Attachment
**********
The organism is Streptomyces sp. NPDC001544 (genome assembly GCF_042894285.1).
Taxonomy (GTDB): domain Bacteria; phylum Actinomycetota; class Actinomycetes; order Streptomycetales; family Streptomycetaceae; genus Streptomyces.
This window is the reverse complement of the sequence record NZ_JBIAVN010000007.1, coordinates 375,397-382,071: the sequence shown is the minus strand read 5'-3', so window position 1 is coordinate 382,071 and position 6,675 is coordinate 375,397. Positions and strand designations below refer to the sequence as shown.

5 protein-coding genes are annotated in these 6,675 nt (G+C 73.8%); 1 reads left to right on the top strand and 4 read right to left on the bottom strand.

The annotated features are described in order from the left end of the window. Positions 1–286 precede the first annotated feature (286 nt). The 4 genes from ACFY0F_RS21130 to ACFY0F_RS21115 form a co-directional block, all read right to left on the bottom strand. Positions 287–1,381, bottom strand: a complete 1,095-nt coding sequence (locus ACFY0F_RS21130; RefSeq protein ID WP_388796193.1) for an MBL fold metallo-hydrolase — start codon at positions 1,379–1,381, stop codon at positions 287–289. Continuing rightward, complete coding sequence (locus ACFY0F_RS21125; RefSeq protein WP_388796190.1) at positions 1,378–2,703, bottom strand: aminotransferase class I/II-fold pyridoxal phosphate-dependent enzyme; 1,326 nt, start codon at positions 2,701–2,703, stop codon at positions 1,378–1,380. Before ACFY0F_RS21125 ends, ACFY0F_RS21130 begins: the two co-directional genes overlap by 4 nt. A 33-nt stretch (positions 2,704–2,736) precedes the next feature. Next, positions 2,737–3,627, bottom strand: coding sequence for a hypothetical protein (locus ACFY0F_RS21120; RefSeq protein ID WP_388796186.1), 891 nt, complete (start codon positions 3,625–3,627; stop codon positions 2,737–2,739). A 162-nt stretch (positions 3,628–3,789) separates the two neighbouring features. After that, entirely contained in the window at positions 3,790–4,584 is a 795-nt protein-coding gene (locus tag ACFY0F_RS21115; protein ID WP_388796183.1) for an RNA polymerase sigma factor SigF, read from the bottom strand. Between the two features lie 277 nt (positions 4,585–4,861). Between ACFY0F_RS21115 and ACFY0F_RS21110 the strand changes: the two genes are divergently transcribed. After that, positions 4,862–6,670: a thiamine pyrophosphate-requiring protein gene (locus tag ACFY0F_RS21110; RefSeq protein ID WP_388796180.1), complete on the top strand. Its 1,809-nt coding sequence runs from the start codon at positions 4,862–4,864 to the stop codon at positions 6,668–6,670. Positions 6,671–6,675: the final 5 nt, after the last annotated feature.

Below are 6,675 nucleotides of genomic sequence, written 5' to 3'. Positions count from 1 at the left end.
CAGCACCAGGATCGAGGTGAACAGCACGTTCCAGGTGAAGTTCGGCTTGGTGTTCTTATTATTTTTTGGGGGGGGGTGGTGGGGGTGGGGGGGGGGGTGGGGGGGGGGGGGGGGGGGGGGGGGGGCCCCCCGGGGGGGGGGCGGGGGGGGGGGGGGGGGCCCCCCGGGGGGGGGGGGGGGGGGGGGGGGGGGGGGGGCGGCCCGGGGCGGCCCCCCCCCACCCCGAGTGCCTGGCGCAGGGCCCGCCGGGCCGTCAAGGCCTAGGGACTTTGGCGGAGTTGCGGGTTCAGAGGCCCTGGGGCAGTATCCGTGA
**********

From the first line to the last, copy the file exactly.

The organism is Streptomyces sp. NPDC001544 (genome assembly GCF_042894285.1).
Taxonomy (GTDB): domain Bacteria; phylum Actinomycetota; class Actinomycetes; order Streptomycetales; family Streptomycetaceae; genus Streptomyces.
This window is the reverse complement of the sequence record NZ_JBIAVN010000007.1, coordinates 375,397-382,071: the sequence shown is the minus strand read 5'-3', so window position 1 is coordinate 382,071 and position 6,675 is coordinate 375,397. Positions and strand designations below refer to the sequence as shown.

5 protein-coding genes are annotated in these 6,675 nt (G+C 73.8%); 1 reads left to right on the top strand and 4 read right to left on the bottom strand.

The annotated features are described in order from the left end of the window. Positions 1–286 precede the first annotated feature (286 nt). The 4 genes from ACFY0F_RS21130 to ACFY0F_RS21115 form a co-directional block, all read right to left on the bottom strand. Positions 287–1,381, bottom strand: a complete 1,095-nt coding sequence (locus ACFY0F_RS21130; RefSeq protein ID WP_388796193.1) for an MBL fold metallo-hydrolase — start codon at positions 1,379–1,381, stop codon at positions 287–289. Continuing rightward, complete coding sequence (locus ACFY0F_RS21125; RefSeq protein WP_388796190.1) at positions 1,378–2,703, bottom strand: aminotransferase class I/II-fold pyridoxal phosphate-dependent enzyme; 1,326 nt, start codon at positions 2,701–2,703, stop codon at positions 1,378–1,380. Before ACFY0F_RS21125 ends, ACFY0F_RS21130 begins: the two co-directional genes overlap by 4 nt. A 33-nt stretch (positions 2,704–2,736) precedes the next feature. Next, positions 2,737–3,627, bottom strand: coding sequence for a hypothetical protein (locus ACFY0F_RS21120; RefSeq protein ID WP_388796186.1), 891 nt, complete (start codon positions 3,625–3,627; stop codon positions 2,737–2,739). A 162-nt stretch (positions 3,628–3,789) separates the two neighbouring features. After that, entirely contained in the window at positions 3,790–4,584 is a 795-nt protein-coding gene (locus tag ACFY0F_RS21115; protein ID WP_388796183.1) for an RNA polymerase sigma factor SigF, read from the bottom strand. Between the two features lie 277 nt (positions 4,585–4,861). Between ACFY0F_RS21115 and ACFY0F_RS21110 the strand changes: the two genes are divergently transcribed. After that, positions 4,862–6,670: a thiamine pyrophosphate-requiring protein gene (locus tag ACFY0F_RS21110; RefSeq protein ID WP_388796180.1), complete on the top strand. Its 1,809-nt coding sequence runs from the start codon at positions 4,862–4,864 to the stop codon at positions 6,668–6,670. Positions 6,671–6,675: the final 5 nt, after the last annotated feature.

Below are 6,675 nucleotides of genomic sequence, written 5' to 3'. Positions count from 1 at the left end.
CAGCACCAGGATCGAGGTGAACAGCACGTTCCAGGTGAAGTTCGGCTTGGTGTTCTTATTATTTTTTGGGGGGGGGTGGTGGGGGTGGGGGGGGGGGTGGGGGGGGGGGGGGGGGGGGGGGGGGGCCCCCCGGGGGGGGGGCGGGGGGGGGGGGGGGGGCCCCCCGGGGGGGGGGGGGGGGGGGGGGGGGGGGGGGGCGGCCCGGGGCGGCCCCCCCCCACCCCGAGTGCCTGGCGCAGGGCCCGCCGGGCCGTCAAGGCCTAGGGACTTTGGCGGAGTTGCGGGTTCAGAGGCCCTGGGGCAGTATCCGTGA